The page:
Incontinence

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Updated 21 June 2016

World Continence Week: Improve your bottom line

The bottom line is that one in four women and one in eight men is incontinent – and they aren’t all elderly!

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World Continence Week 2016, which will be held from June 20-26, aims to show that incontinence (when your bladder or bowel accidently leaks) is a widespread, yet treatable, condition that can be prevented, cured or positively managed. 

Although conditions such as Parkinson’s disease, multiple sclerosis, stroke, diabetes, spina bifida, arthritis, multiple pregnancies and prostate disease increase the likelihood of incontinence, things that can be managed - being overweight, bad eating habits, lack of exercise, poor hydration and bad posture – also multiply the risks.  

Because it all comes down to good, and often simple, lifestyle changes, this year’s theme is “Improve your bottom line”. The focus is on encouraging people to adopt healthy bladder and bowel habits to prevent and improve incontinence.

TENA, a global leader in the supply of purpose-designed incontinence products for light and heavy bladder weakness – has come up with 5 simple healthy ways to ensure a healthy ‘bottom line’:

1. Eat to ensure you are regular: Eat a healthy diet high in healthy fibre - wholemeal bread instead of high-fibre white bread, high-fibre breakfast cereals, at least two pieces of fruit and 5 serves of vegetables per day.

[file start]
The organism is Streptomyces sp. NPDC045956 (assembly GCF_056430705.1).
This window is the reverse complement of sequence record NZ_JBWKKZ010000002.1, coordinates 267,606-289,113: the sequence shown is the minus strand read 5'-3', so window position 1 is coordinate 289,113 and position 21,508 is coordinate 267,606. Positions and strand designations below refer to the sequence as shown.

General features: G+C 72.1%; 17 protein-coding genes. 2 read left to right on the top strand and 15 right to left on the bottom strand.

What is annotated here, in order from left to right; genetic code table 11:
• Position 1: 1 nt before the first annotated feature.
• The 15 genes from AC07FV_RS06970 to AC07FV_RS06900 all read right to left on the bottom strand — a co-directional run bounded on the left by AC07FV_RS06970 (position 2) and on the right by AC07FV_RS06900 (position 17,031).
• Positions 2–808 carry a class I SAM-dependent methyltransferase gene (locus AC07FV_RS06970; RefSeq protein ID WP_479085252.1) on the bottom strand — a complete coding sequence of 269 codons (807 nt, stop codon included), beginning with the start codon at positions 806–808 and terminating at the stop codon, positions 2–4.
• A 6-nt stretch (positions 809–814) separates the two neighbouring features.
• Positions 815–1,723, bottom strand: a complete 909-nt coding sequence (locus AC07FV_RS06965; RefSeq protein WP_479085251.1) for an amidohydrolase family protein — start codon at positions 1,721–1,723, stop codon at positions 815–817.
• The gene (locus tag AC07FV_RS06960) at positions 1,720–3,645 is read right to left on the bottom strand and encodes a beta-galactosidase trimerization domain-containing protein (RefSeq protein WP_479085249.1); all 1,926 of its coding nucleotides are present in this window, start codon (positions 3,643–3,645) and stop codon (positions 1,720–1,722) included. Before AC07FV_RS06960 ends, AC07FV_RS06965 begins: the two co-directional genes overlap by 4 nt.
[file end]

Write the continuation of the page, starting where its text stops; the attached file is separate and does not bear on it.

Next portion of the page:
2. Maintain a healthy body weight:  Remember excess weight puts unnecessary strain on the muscles of the pelvic floor.

3. Drink well: To prevent constipation and bladder irritation, drink 6–8 glasses of fluid per day. The colour of your urine is a good guide to whether you are drinking enough.  It should be pale yellow. Dark yellow means you have not had enough fluid.

4. Exercise: Exercise every day for at least 30 minutes in order to maintain a healthy body weight and keep your bowels regular (prevent constipation). Keep your pelvic floor muscles strong with daily pelvic floor exercises.  

5. Practice good toilet habits: Go the toilet when your bladder feels full rather than “just in case”. The same goes when you get the feeling to open your bowels as “putting it off” can result in constipation.  

Most importantly, if you are struggling with urine leakage, consult your doctor. Your doctor will be able to assess your condition and provide you with suitable options to manage your bladder weakness. 

A full range of purpose-designed TENA incontinence products is available at leading retailers. For advice on dealing with incontinence or choosing the right TENA product, please call us on 087 359 1079. Visit TENA for more information or to order a free sample. 

Read more:
Faecal incontinence affects 1 in 5 women
Speaking out about urinary incontinence

 

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Incontinence Expert

Prenevin Govender completed his MBChB at the University of Cape Town in 2001. He obtained his Fellowship of the College of Urologists in 2009 and graduated with distinction for a Masters in Medicine from the University of Cape Town in 2010. His special interests include laparoscopic, pelvic organ prolapse and urinary incontinence surgery. He consults full-time at Life Kingsbury Hospital in Claremont.

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